Manchester, New Hampshire (CNN)Former New York Gov. George Pataki challenged Donald Trump to a one-on-one debate on immigration Monday in New Hampshire, saying he wants to hear a real plan for reform from Trump, not "name calling" and "insults."
Pataki challenges Trump to debate on immigration, as Trump slams critics
As the two vie for the Republican presidential nomination, Pataki has taken the lead in repudiating remarks Trump has repeatedly made regarding illegal immigrants migrating into the United States.
On Monday, Trump released a statement restating the controversial comments he made almost three weeks ago when he announced he was running for president.
"What can be simpler or more accurately stated? The Mexican Government is forcing their most unwanted people into the United States. They are, in many cases, criminals, drug dealers, rapists, etc.," Trump's statement said.
"It wasn't until a week after my announcement that people started to totally distort these very easy to understand words. If there was something stated incorrectly, it would have been brought up immediately and with great enthusiasm," he said.
Trump's comments have resulted in the termination of a number of his business relationships, but it wasn't until the past week that fellow Republican candidates began to forcefully condemn his comments.
At his Manchester campaign headquarters, Pataki laid out what he calls are "practical" policy solutions for the issue of securing the southern U.S. border, as well as what to do with the millions of illegal immigrants already living in the country.
"I would be delighted to have a debate with Donald Trump on this issue, and Donald, let me tell you right now I am willing to debate you here in New Hampshire, mano a mano, anytime on the issue of immigration and pit your ideas against my solutions. I hope you say, 'yes,'" said Pataki.
Pataki's immigration proposals include allowing illegal immigrants to obtain the status of legal resident if they come forward publicly, have no criminal history, and commit to 200 hours of community service.
"I do worry when one of the leading people in the polls for my party's presidential position takes a position that is so completely abhorrent to what I believe," said Pataki of Trump, who ranked second only to Jeb Bush in a recent CNN/ORC poll.
"I share the frustration, yes I think he has tapped into a chord of people who do not want to see millions of people come here illegally, but that does not justify demonizing an entire group of people," said Pataki, who barely registers support in recent polling.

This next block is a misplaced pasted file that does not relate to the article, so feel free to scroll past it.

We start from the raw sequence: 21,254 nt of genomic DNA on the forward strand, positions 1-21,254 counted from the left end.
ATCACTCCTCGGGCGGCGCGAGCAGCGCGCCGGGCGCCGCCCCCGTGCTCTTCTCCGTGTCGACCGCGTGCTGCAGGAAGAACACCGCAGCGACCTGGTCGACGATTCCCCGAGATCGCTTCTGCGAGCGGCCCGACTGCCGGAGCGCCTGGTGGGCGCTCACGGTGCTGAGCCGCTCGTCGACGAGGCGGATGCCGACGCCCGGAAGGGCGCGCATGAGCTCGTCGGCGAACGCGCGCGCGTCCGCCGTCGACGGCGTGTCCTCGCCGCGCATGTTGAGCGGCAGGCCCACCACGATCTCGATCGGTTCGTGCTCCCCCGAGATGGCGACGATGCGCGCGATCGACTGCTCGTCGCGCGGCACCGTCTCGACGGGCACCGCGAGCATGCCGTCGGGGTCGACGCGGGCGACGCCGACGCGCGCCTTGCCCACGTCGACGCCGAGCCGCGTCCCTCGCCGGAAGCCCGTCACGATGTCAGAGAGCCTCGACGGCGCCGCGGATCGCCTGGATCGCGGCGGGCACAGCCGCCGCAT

Pataki said he hopes the media attention surrounding Trump's comments will lead to meaningful debate over how to fix the issue of immigration in the United States.
"We have to have an intelligent policy debate. It's not about a soundbite. It's not about denigrating people," said Pataki. "There's not such thing as a perfect solution. But after years and years of ignoring this and talking in political soundbites its time for pragmatic solutions that work."
Before he got down to the serious business of immigration reform on Monday, Pataki made some jokes at the expense of Democratic presidential candidate Hillary Clinton to the gathered press.
When he walked into his headquarters Pataki had a long rope in his hand, which he extended towards the press, "Good to see you ... Would you mind if we had a rope to push you? Grab that end ... we want to get you all down here ... I'm worried that you're going to get too close and the people aren't going to be able to see me."
Pataki was referring to Clinton's campaign visit to a 4th of July parade in New Hampshire over the weekend. Clinton's campaign staff used ropes to hold back the press covering her at the parade on the public street, resulting in photos of media being somewhat dragged spreading quickly online.
Pataki made it clear he was joking, even as he held up the rope when a CNN producer attempted to attach a microphone to his jacket.
"Stay behind the rope while you do it ... I'm kidding," Pataki said.